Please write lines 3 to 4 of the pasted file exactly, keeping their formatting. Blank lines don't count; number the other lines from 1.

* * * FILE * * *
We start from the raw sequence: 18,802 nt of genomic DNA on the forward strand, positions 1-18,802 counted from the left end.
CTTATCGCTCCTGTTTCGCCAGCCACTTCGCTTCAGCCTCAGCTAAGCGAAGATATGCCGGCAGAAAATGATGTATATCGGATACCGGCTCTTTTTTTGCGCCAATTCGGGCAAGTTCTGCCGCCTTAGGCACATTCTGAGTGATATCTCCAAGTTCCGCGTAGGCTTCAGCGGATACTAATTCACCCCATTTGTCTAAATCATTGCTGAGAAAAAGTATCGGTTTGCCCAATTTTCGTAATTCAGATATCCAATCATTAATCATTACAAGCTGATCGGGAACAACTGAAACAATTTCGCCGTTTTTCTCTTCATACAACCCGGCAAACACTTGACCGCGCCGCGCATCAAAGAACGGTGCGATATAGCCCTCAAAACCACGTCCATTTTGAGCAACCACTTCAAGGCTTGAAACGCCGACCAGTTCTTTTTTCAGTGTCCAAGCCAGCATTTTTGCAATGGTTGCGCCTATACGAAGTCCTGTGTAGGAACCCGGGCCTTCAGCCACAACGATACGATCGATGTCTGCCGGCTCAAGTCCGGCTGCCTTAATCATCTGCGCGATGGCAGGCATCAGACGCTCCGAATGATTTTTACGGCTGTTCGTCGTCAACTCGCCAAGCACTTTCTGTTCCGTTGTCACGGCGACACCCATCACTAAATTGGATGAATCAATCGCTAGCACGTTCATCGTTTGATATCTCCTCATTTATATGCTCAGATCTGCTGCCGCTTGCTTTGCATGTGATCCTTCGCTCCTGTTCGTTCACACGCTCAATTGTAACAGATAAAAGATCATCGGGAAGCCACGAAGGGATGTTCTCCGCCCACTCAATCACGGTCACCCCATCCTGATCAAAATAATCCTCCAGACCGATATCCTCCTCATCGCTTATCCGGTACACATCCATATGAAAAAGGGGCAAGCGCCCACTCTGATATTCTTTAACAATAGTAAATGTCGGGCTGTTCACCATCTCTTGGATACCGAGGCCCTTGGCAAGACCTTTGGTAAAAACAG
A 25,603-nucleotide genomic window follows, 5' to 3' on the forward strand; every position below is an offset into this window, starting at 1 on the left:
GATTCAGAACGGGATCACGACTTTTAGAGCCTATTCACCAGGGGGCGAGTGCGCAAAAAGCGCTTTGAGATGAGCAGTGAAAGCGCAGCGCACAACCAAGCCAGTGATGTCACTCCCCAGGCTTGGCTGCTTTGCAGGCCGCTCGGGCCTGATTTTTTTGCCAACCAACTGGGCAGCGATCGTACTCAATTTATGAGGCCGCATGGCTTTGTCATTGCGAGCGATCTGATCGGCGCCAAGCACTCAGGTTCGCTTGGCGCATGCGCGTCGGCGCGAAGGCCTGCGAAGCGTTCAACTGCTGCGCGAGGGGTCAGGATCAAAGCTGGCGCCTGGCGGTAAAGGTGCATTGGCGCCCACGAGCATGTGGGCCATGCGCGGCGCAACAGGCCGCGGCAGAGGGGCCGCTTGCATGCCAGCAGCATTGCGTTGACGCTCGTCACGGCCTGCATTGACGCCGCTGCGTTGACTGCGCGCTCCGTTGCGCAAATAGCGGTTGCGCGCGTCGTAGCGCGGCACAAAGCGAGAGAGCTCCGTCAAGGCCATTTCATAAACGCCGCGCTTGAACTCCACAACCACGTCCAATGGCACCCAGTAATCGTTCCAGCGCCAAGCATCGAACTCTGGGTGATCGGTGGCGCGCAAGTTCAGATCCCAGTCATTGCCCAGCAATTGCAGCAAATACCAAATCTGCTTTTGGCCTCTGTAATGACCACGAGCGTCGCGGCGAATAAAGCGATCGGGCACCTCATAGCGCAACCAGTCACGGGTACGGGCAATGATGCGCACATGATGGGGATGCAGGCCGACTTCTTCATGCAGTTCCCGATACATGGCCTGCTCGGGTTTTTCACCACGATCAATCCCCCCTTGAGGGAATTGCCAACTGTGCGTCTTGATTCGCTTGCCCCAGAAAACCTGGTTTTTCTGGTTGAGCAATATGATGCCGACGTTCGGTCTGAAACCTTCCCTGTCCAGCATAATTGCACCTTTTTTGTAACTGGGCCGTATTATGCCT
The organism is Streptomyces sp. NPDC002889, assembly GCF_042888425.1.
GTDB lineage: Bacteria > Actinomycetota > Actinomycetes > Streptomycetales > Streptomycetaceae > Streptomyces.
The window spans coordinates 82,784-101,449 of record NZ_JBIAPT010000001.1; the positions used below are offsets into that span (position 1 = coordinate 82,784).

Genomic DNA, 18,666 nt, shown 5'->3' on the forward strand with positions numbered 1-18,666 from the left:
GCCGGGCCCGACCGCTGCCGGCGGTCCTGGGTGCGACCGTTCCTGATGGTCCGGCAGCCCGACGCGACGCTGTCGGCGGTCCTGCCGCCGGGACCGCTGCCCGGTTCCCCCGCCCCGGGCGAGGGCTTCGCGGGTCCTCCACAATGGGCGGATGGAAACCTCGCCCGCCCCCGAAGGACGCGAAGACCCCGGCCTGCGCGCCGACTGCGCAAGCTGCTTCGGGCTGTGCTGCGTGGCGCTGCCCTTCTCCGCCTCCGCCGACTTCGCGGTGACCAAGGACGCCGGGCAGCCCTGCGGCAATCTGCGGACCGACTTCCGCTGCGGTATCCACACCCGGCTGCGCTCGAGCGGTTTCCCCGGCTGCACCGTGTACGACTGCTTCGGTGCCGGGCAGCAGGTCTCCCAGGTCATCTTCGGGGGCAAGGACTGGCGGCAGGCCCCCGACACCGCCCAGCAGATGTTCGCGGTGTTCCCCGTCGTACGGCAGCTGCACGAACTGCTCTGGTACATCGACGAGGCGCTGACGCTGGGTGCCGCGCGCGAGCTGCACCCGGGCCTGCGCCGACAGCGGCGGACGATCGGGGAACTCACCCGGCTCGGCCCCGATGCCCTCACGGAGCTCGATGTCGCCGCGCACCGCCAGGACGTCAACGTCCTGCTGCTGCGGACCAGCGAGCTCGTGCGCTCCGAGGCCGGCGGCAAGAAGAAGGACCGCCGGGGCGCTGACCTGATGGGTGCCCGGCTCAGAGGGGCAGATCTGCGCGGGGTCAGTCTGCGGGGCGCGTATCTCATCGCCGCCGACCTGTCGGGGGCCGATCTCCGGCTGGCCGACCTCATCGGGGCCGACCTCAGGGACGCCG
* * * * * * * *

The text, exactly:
A 25,603-nucleotide genomic window follows, 5' to 3' on the forward strand; every position below is an offset into this window, starting at 1 on the left:
GATTCAGAACGGGATCACGACTTTTAGAGCCTATTCACCAGGGGGCGAGTGCGCAAAAAGCGCTTTGAGATGAGCAGTGAAAGCGCAGCGCACAACCAAGCCAGTGATGTCACTCCCCAGGCTTGGCTGCTTTGCAGGCCGCTCGGGCCTGATTTTTTTGCCAACCAACTGGGCAGCGATCGTACTCAATTTATGAGGCCGCATGGCTTTGTCATTGCGAGCGATCTGATCGGCGCCAAGCACTCAGGTTCGCTTGGCGCATGCGCGTCGGCGCGAAGGCCTGCGAAGCGTTCAACTGCTGCGCGAGGGGTCAGGATCAAAGCTGGCGCCTGGCGGTAAAGGTGCATTGGCGCCCACGAGCATGTGGGCCATGCGCGGCGCAACAGGCCGCGGCAGAGGGGCCGCTTGCATGCCAGCAGCATTGCGTTGACGCTCGTCACGGCCTGCATTGACGCCGCTGCGTTGACTGCGCGCTCCGTTGCGCAAATAGCGGTTGCGCGCGTCGTAGCGCGGCACAAAGCGAGAGAGCTCCGTCAAGGCCATTTCATAAACGCCGCGCTTGAACTCCACAACCACGTCCAATGGCACCCAGTAATCGTTCCAGCGCCAAGCATCGAACTCTGGGTGATCGGTGGCGCGCAAGTTCAGATCCCAGTCATTGCCCAGCAATTGCAGCAAATACCAAATCTGCTTTTGGCCTCTGTAATGACCACGAGCGTCGCGGCGAATAAAGCGATCGGGCACCTCATAGCGCAACCAGTCACGGGTACGGGCAATGATGCGCACATGATGGGGATGCAGGCCGACTTCTTCATGCAGTTCCCGATACATGGCCTGCTCGGGTTTTTCACCACGATCAATCCCCCCTTGAGGGAATTGCCAACTGTGCGTCTTGATTCGCTTGCCCCAGAAAACCTGGTTTTTCTGGTTGAGCAATATGATGCCGACGTTCGGTCTGAAACCTTCCCTGTCCAGCATAATTGCACCTTTTTTGTAACTGGGCCGTATTATGCCT